Quo vadis, synod of bishops?

Quo vadis, synod of bishops?

Bishops meet for youth synod © Cristian Gennari/Siciliani (KNA)

Synod of Bishops on youth begins this Wednesday in Rome. A working paper has been available since the summer. The meeting is overshadowed by abuse scandals and a credibility crisis.

The Youth Synod was not cancelled after all. This had demanded individual bishops because of the current abuse and trust crisis of the church. Instead, starting this Wednesday, these topics will also be explicitly discussed; they appeared anyway in the topic requests of the youth presynod in March.

Synod of Bishops under the theme "Youth, Faith and Vocational Discernment" lasts until 28. October. The three-week conference will focus on the lives of some 1.8 billion people between the ages of 16 and 29. Focuses on young people's life choices and their relationship to faith and church.

Extensive working paper

In mid-June, the Vatican presented a comprehensive working paper on this topic, which bundles the results of several surveys and preparatory meetings – also with the participation of young people. The 214-point working paper ("Instrumentum laboris") is intended to offer the broadest possible view of the situation of young people and their faith and life choices. It serves as a basis for consultation.

Shortly before the summer break, the Vatican had published the working document for the Youth Synod in October and announced the leadership of the World Synod of Bishops. Not a single European or American is a member of this group: Iraqi Cardinal Louis Raphael I. Sako (70), head of the Chaldean Church united with Rome, Cardinal Desire Tsarahazana (64) from Madagascar, Myanmar's Cardinal Charles Bo (69) and Cardinal John Ribat (61) from Papua New Guinea.

The pope entrusts the important task of general reverend to Cardinal Sergio da Rocha (58), president of the Brazilian Bishops' Conference. He will be the rapporteur of the bishops' assembly and thus have great influence on the formulation of the synod's results.

Just over three weeks before the start, the Vatican also announced the rest of the nearly 340 bishops, religious, experts and auditors in attendance. In mid-September, a new synodal order, the Apostolic Constitution "Episcopalis communio", followed. It is intended to strengthen above all the participation of the faithful in preparatory and follow-up work. The order sets down much of what has already been done de facto in the preparations for the Synod on the Family and the Synod on Youth.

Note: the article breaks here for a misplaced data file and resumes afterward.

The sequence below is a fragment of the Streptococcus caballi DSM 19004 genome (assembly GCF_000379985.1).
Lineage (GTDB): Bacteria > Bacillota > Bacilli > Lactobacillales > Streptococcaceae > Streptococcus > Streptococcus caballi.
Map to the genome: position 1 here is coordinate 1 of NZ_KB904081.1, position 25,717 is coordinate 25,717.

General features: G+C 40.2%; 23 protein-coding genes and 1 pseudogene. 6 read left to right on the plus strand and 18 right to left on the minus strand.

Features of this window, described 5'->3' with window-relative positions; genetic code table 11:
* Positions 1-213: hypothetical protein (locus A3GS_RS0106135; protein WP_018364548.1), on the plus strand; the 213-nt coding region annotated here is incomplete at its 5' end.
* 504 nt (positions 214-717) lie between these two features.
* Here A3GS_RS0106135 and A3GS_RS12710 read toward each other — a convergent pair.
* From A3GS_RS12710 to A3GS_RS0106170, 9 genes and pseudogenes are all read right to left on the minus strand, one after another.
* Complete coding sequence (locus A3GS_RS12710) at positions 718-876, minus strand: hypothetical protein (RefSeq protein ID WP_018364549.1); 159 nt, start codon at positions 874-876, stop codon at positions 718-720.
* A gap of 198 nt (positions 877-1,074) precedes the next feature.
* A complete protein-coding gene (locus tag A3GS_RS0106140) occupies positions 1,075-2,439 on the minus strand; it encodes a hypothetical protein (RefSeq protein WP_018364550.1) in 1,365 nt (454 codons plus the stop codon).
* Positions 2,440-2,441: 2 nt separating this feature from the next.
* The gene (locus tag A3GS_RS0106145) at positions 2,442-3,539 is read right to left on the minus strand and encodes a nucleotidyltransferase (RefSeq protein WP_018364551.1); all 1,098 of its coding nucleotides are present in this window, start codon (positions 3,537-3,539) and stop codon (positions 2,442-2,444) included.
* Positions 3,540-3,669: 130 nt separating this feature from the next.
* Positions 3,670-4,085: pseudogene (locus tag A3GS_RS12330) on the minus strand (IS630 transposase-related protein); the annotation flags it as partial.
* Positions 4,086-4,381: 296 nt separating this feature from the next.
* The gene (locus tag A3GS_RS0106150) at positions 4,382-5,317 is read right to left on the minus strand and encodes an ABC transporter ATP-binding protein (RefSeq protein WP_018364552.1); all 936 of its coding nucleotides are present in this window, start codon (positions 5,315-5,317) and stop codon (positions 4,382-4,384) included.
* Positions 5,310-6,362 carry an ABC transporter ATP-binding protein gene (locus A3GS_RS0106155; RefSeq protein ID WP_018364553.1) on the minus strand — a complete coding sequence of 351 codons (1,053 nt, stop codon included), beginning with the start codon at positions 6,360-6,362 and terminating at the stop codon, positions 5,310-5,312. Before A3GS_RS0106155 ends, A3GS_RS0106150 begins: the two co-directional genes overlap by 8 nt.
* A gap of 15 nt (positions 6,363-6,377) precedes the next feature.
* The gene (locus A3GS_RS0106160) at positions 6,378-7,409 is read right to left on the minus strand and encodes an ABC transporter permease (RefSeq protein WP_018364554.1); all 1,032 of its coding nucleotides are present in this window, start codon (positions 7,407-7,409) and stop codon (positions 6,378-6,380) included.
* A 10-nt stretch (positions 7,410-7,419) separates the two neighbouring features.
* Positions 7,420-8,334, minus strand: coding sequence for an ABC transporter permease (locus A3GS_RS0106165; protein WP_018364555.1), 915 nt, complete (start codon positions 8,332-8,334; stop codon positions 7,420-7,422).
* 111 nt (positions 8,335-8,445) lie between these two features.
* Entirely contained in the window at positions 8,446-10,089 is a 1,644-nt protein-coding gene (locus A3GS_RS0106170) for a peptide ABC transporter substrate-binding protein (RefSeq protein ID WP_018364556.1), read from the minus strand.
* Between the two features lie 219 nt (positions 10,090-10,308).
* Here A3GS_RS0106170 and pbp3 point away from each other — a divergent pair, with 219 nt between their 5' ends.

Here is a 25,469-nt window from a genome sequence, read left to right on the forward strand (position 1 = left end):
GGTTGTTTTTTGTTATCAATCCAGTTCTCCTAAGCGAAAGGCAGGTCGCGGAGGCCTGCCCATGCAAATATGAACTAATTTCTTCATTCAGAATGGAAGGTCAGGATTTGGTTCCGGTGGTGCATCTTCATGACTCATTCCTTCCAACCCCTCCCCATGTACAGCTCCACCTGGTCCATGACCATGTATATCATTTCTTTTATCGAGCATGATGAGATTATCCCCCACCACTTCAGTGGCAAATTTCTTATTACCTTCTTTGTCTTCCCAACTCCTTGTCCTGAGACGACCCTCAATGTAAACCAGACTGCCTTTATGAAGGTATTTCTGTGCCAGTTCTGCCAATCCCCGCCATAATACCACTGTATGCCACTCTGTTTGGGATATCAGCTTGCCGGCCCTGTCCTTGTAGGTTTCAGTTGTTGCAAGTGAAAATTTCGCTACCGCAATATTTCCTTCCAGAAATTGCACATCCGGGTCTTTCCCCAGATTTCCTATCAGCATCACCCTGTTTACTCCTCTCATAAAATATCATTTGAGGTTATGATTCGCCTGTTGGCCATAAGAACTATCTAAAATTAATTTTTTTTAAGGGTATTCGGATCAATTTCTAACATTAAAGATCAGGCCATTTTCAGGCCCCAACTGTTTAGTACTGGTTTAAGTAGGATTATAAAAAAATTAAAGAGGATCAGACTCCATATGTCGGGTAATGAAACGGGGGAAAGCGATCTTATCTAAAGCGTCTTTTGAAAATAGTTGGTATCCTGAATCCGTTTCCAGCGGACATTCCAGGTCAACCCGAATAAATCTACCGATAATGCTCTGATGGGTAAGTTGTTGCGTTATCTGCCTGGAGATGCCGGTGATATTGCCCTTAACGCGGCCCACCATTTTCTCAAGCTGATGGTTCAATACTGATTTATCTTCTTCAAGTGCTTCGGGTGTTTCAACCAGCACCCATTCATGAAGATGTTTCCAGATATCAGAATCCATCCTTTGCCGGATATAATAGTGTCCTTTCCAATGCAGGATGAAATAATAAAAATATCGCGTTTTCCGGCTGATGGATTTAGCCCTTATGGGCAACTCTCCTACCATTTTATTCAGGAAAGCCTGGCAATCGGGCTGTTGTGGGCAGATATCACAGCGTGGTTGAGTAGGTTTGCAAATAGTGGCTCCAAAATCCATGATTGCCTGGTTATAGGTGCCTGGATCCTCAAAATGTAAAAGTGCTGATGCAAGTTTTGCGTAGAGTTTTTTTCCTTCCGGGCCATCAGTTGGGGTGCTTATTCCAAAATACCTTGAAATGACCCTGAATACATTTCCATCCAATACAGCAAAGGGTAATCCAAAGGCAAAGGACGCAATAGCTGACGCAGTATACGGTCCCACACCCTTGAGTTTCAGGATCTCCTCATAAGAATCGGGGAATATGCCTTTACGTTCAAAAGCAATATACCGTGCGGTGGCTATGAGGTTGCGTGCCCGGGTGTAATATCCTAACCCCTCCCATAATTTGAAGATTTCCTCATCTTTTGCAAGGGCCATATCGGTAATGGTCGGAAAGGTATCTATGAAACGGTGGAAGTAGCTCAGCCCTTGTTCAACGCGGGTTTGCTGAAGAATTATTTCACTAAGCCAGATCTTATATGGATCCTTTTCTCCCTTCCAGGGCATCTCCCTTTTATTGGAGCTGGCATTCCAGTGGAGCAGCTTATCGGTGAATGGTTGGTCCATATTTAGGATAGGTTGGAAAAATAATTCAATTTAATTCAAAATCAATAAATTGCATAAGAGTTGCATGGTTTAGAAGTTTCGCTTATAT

Oster, Genn and Wubbe attend for DBK

Youth Bishop Stefan Oster from Passau, Bishop Felix Genn from Munster and Auxiliary Bishop Johannes Wubbe from Osnabruck are participating on behalf of the German Bishops' Conference. In addition, the pope appointed Cardinal Reinhard Marx; BDKJ president Thomas Andonie will participate as an auditor; as such, he has speaking but no voting rights.

Paul Metzlaff from the Youth Pastoral Care Office in Dusseldorf is part of an international team of helpers. Participating as an ecumenical guest for the Lutheran World Federation (LWF) is Julia Braband of the Youth Committee of the German section of the LWF.

To speak for the youth, there are also 50 women and men of different ages sitting in the rows of the Vatican synod auditorium. These auditors can weigh in on the deliberations, but have no vote when the bishops adopt their final document. Critics think that the youth have too little weight in the end.

Desire for "authentic church"

On the other hand, the working paper refers in many places to statements made by young people. Predominant is the desire of young people for an "authentic church". Regarding the fact that many young people are moving away from the church, the working document states self-critically that this also has "serious and serious reasons".

Also cited are "the scandals of a sexual and financial nature," because of which the youth urge the church to "strengthen its zero-tolerance attitude toward its institutions".

This is just one aspect of the 80-page paper, which also addresses family and singleness, generational differences, digital transformation, drugs, migration, unemployment, globalization, society, justice, faith, church, secularization, and sports and music.

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